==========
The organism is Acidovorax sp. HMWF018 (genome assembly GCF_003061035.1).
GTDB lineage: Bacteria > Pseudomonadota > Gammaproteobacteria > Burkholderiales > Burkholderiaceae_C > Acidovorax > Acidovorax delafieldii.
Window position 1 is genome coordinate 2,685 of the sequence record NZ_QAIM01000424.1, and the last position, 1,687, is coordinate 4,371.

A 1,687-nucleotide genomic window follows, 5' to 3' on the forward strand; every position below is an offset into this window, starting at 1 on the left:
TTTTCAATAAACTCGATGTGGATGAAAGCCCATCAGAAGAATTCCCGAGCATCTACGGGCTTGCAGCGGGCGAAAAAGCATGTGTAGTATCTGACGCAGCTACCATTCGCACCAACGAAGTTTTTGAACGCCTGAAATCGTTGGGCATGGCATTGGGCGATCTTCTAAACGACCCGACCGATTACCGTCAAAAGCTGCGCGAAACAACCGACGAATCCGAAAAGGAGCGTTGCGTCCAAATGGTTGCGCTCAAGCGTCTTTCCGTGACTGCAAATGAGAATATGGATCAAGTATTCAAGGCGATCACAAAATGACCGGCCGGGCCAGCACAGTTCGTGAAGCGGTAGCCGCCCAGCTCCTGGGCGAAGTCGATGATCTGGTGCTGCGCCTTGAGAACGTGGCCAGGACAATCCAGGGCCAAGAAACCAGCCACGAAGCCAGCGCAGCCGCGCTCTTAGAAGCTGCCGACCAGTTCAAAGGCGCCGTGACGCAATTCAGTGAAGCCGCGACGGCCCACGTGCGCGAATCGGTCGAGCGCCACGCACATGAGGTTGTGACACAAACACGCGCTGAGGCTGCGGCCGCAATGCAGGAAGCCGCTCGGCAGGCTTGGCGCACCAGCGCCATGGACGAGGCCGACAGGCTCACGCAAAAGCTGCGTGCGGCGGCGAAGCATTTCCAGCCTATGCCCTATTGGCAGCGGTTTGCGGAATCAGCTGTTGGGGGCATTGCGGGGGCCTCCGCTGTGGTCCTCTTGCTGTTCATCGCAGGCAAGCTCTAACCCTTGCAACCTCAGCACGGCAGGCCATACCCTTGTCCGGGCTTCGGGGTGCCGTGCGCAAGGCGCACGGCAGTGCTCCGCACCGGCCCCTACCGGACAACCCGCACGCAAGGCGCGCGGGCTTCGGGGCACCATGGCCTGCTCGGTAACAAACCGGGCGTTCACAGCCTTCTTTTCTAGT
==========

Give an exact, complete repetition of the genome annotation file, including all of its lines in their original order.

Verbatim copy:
The organism is Acidovorax sp. HMWF018 (genome assembly GCF_003061035.1).
GTDB lineage: Bacteria > Pseudomonadota > Gammaproteobacteria > Burkholderiales > Burkholderiaceae_C > Acidovorax > Acidovorax delafieldii.
Window position 1 is genome coordinate 2,685 of the sequence record NZ_QAIM01000424.1, and the last position, 1,687, is coordinate 4,371.

A 1,687-nucleotide genomic window follows, 5' to 3' on the forward strand; every position below is an offset into this window, starting at 1 on the left:
TTTTCAATAAACTCGATGTGGATGAAAGCCCATCAGAAGAATTCCCGAGCATCTACGGGCTTGCAGCGGGCGAAAAAGCATGTGTAGTATCTGACGCAGCTACCATTCGCACCAACGAAGTTTTTGAACGCCTGAAATCGTTGGGCATGGCATTGGGCGATCTTCTAAACGACCCGACCGATTACCGTCAAAAGCTGCGCGAAACAACCGACGAATCCGAAAAGGAGCGTTGCGTCCAAATGGTTGCGCTCAAGCGTCTTTCCGTGACTGCAAATGAGAATATGGATCAAGTATTCAAGGCGATCACAAAATGACCGGCCGGGCCAGCACAGTTCGTGAAGCGGTAGCCGCCCAGCTCCTGGGCGAAGTCGATGATCTGGTGCTGCGCCTTGAGAACGTGGCCAGGACAATCCAGGGCCAAGAAACCAGCCACGAAGCCAGCGCAGCCGCGCTCTTAGAAGCTGCCGACCAGTTCAAAGGCGCCGTGACGCAATTCAGTGAAGCCGCGACGGCCCACGTGCGCGAATCGGTCGAGCGCCACGCACATGAGGTTGTGACACAAACACGCGCTGAGGCTGCGGCCGCAATGCAGGAAGCCGCTCGGCAGGCTTGGCGCACCAGCGCCATGGACGAGGCCGACAGGCTCACGCAAAAGCTGCGTGCGGCGGCGAAGCATTTCCAGCCTATGCCCTATTGGCAGCGGTTTGCGGAATCAGCTGTTGGGGGCATTGCGGGGGCCTCCGCTGTGGTCCTCTTGCTGTTCATCGCAGGCAAGCTCTAACCCTTGCAACCTCAGCACGGCAGGCCATACCCTTGTCCGGGCTTCGGGGTGCCGTGCGCAAGGCGCACGGCAGTGCTCCGCACCGGCCCCTACCGGACAACCCGCACGCAAGGCGCGCGGGCTTCGGGGCACCATGGCCTGCTCGGTAACAAACCGGGCGTTCACAGCCTTCTTTTCTAGT